- Home - part-time: £2250
- International - full-time: £15360
It’s not currently possible for international students to study part-time if you require a Student Visa, however this is currently being reviewed and will be confirmed in the new year. Please read our visa guidance in the interim for more information. If you think you might be eligible to study part-time while being on another visa type, please contact our Admissions Team for more information.
If you are looking to pay your fees please see our guide to making a payment.
In addition to your tuition fees, you'll be responsible for any additional costs associated with your course, such as buying stationery and paying for photocopying. You can find out more about what you need to budget for on our study costs page.
There may also be specific additional costs associated with your programme. This can include things like paying for field trips or specialist materials for your assignments.
Find out more about postgraduate fees and explore funding opportunities. If you're applying for funding, you may be subject to an application deadline.
The Department of Politics and International Relations regularly offers postgraduate bursaries for this programme. Find out more about our departmental awards. We also offer a Research studentship funded by the London Borough of Lewisham.
AHRC & ESRC funding
Students applying for this programme are eligible to apply for AHRC studentships and ESRC doctoral training studentships, which cover fees and a maintenance allowance for the duration of the programme.
Find out more about AHRC and ESRC studentships in the Department of Politics and International Relations.
How to apply
You apply directly to Goldsmiths using our online application system.
Before submitting your application you'll need to have:
- Details of your education history, including the dates of all exams/assessments
- The email address of your referee who we can request a reference from, or alternatively an electronic copy of your academic reference
- Contact details of a second referee
- A personal statement – this can either be uploaded as a Word Document or PDF, or completed online
- If available, an electronic copy of your educational transcript (this is particularly important if you have studied outside of the UK, but isn’t mandatory)
- Details of your research proposal
You'll be able to save your progress at any point and return to your application by logging in using your username/email and password.
Before you apply for a research programme, we advise you to get in touch with the programme contact, listed above. It may also be possible to arrange an advisory meeting.
Before you start at Goldsmiths, the actual topic of your research has to be agreed with your proposed supervisor, who will be a member of staff active in your general field of research. The choice of topic may be influenced by the current research in the department or the requirements of an external funding body.
If you wish to study on a part-time basis, you should also indicate how many hours a week you intend to devote to research, whether this will be at evenings or weekends, and for how many hours each day.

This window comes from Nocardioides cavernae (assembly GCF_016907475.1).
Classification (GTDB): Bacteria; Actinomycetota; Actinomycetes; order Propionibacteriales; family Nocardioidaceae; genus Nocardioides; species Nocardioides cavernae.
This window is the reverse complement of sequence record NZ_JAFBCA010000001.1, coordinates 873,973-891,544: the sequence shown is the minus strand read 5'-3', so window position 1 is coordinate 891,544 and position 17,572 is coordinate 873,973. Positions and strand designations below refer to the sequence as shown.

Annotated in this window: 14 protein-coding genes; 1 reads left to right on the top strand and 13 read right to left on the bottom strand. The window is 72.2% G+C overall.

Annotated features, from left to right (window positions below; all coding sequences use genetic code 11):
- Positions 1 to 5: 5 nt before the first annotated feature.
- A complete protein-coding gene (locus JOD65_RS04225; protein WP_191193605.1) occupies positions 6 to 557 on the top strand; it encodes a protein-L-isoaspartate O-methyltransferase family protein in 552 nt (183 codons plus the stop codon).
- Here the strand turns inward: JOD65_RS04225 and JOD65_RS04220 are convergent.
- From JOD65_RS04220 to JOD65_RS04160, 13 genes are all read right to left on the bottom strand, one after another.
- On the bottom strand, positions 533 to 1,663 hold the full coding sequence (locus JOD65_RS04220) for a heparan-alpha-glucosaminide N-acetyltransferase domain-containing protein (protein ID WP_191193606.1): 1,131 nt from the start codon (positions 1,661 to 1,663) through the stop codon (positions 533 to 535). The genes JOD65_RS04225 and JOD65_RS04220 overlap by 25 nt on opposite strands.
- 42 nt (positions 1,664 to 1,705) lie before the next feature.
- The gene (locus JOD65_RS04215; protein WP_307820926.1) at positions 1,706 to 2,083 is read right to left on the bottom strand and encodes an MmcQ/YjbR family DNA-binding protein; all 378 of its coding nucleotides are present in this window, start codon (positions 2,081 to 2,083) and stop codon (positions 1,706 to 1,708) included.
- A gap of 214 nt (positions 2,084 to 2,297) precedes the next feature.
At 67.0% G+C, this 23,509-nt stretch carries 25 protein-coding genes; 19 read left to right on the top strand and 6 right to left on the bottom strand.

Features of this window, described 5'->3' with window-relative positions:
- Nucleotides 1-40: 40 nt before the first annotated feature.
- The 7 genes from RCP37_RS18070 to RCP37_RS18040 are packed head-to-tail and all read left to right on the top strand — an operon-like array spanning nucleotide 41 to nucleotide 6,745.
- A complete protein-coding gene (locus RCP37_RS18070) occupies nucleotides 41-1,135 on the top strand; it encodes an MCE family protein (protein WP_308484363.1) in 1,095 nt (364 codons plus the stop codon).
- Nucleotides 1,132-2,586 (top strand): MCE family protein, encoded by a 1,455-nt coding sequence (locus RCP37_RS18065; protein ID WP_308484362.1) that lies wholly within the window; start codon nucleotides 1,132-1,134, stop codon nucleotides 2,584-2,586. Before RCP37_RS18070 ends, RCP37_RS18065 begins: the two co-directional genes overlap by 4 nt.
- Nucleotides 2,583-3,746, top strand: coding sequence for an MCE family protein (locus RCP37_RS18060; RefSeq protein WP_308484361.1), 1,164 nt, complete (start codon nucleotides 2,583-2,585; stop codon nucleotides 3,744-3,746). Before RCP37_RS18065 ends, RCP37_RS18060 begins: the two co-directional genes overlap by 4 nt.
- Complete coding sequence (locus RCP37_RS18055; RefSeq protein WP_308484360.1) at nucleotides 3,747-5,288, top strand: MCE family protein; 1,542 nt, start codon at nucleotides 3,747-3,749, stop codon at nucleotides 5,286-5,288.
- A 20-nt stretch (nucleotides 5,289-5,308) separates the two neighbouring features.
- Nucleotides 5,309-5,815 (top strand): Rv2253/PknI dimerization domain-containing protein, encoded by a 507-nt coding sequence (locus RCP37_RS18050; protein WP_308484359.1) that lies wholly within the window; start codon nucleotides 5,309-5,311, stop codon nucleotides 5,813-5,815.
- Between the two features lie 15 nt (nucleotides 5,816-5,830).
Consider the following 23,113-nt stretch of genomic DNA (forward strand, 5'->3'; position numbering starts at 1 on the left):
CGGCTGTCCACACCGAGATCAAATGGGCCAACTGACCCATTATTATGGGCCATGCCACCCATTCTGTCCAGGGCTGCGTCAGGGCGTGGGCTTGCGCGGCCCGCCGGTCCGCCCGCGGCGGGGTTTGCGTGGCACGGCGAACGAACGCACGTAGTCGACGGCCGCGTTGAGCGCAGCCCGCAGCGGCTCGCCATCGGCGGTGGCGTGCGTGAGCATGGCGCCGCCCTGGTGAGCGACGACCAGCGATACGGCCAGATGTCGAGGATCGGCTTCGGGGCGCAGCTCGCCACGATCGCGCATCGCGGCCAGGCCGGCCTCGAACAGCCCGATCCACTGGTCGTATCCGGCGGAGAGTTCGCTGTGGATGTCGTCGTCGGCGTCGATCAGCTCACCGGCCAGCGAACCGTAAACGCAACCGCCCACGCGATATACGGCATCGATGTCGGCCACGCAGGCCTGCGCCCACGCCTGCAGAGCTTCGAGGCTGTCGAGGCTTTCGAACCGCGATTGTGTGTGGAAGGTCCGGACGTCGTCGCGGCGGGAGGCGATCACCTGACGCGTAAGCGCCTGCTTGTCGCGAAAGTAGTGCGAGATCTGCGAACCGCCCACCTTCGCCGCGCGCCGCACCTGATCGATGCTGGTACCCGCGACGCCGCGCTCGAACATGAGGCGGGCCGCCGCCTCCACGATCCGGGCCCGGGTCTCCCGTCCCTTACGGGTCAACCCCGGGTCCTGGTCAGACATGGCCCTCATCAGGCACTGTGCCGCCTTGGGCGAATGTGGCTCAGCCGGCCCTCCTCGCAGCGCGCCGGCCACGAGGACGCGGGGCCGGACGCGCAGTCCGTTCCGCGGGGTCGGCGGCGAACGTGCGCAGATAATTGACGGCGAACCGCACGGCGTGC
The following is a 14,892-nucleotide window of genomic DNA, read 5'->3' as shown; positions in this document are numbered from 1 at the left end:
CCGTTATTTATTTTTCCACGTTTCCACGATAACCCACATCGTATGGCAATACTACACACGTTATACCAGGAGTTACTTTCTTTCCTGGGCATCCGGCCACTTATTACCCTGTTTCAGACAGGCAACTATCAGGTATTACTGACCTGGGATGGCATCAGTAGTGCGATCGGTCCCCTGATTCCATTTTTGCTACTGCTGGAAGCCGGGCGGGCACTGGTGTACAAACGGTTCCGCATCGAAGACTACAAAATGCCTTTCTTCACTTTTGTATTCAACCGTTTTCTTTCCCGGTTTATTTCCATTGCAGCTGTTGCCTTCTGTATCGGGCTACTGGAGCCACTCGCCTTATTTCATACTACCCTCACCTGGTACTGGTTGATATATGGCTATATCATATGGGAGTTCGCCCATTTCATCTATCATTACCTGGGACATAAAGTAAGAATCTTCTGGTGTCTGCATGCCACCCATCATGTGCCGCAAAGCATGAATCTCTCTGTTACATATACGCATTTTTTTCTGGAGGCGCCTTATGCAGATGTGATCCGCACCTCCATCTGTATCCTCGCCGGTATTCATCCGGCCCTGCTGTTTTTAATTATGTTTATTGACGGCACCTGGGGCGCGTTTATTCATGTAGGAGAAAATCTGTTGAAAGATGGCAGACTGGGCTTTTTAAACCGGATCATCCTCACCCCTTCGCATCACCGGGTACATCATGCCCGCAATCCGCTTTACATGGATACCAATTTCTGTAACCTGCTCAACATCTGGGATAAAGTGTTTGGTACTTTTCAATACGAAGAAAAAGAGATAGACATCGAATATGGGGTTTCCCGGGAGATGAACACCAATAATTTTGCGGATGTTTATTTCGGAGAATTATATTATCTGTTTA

Along with your application and academic reference, you should also upload a research proposal at the point of application.
This should be in the form of a 2,000-word statement of the proposed area of research and should include:
- delineation of the research topic
- why it has been chosen
- an initial hypothesis (if applicable)
- a brief list of major secondary sources
When to apply
We accept applications from October for students wanting to start the following September.
We encourage you to complete your application as early as possible, even if you haven't finished your current programme of study. It's very common to be offered a place conditional on you achieving a particular qualification.
If you're applying for external funding from one of the Research Councils, make sure you submit your application by the deadline they've specified.
Admission to many programmes is by interview, unless you live outside the UK. Occasionally we'll make candidates an offer of a place on the basis of their application and qualifications alone.
Find out more about applying.
You have access to Goldsmiths’ Graduate School based in the Whitehead Building. There are PCs and Macs, a kitchen space and a quiet workspace. The School also hosts a series of seminars and other activities during the year, which are open to all postgraduate research students and staff in Goldsmiths.
Staff in the Graduate School oversee research students’ progress and well-being and coordinate the generic training courses for postgraduate research students.
Central and local government; management and personnel work; finance; the media; teaching, lecturing and research; health service administration. Many of our graduates undertake professional training in law, accountancy, journalism, business administration, teaching, social work or nursing.
- a critical awareness of social and political issues and processes
- originality in engagement with the discipline of political science
- communication and presentation skills
Find out more about employability at Goldsmiths.